A demonstration for gay marriage rights. Credit: Metro file photo
Cara Palladino and Isabelle Barker were married in 2005 in Massachusetts, when it was the only state that recognized gay marriages.
But now they reside in Philadelphia, a state where their marriage is not legally recognized.
They intend to change that.
"While you can be married in 17 states and the District of Columbia, in 30 of the states that marriage is not recognized," said Malcolm Lazin, Executive Director of Equality Forum, which supports Barker and Palladino. "Therefore, legally married same-sex couples are treated in a prejudicial way, and certainly contrary to the entire history of the nation, where we've always accepted the marriages of sister states and foreign nations."
Barker and Palladino both work at Bryn Mawr College and reside in Philadelphia.
They first filed a lawsuit against Attorney General Kathleen Kane and Gov. Tom Corbett in September asking the state to recognize their marriage.
Today, they filed a motion for summary judgment in the suit, asking that a judge skip the facts in between and decide the case now.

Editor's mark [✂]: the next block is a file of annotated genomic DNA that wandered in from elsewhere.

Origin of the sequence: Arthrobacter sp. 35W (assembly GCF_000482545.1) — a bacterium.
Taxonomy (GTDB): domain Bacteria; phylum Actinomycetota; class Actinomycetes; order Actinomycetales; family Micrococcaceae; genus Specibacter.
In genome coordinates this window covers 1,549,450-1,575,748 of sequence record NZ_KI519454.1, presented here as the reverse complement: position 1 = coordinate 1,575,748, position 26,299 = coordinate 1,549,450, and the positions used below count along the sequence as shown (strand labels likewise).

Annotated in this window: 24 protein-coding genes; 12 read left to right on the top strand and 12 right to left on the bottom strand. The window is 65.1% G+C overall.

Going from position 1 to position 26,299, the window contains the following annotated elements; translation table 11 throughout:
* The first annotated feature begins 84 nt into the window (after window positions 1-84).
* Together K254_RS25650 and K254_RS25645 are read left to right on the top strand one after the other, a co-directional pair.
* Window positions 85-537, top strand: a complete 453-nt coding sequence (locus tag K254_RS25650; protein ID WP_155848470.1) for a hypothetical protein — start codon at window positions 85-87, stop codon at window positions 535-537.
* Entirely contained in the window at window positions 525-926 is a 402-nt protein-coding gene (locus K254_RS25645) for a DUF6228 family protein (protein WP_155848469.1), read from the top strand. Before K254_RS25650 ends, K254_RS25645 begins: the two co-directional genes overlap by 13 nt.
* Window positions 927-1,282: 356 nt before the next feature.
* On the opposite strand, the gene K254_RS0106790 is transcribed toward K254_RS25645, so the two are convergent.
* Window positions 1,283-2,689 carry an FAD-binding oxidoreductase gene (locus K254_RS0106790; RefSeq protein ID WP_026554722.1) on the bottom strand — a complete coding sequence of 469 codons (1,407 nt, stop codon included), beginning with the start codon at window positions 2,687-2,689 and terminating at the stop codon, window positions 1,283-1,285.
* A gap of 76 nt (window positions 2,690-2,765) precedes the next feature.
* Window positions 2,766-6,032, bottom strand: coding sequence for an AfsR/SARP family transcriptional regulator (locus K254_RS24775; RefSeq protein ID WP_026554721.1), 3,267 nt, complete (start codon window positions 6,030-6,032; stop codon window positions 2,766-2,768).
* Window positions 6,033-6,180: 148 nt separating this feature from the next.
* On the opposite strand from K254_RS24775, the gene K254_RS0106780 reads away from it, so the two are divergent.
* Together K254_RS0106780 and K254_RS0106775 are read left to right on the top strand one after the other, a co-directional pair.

The suit was in part inspired by U.S. v. Windsor, a case which ended in June with a Supreme Court decision that found the term "spouse" and "marriage" did not only apply to heterosexual pairings.
On the grounds of that decision, Barker and Palladino believe that it is unconstitutional for the state of Pennsylvania to refuse to recognize gay marriages as legally sound.
They also claim they are being denied about 670 state marital benefits, such as the right to file a joint tax return, and 1,138 federal marital benefits.
"There's some really basic, human aspects to this," Lazin said. "Roughly five years ago, Isabelle had their son. Under family law across the country its assumed that a child born within wedlock is the child of both parents. Here, Pennsylvania law does not assume that. So they had to go through what is called second child adoption."
A decision on the summary judgment motion will likely not be returned for a few months.
Follow Sam Newhouse on Twitter: @scnewhouse
Follow Metro Philadelphia on Twitter: @metrophilly
Follow Metro Philadelphia on Facebook: Metro Philadelphia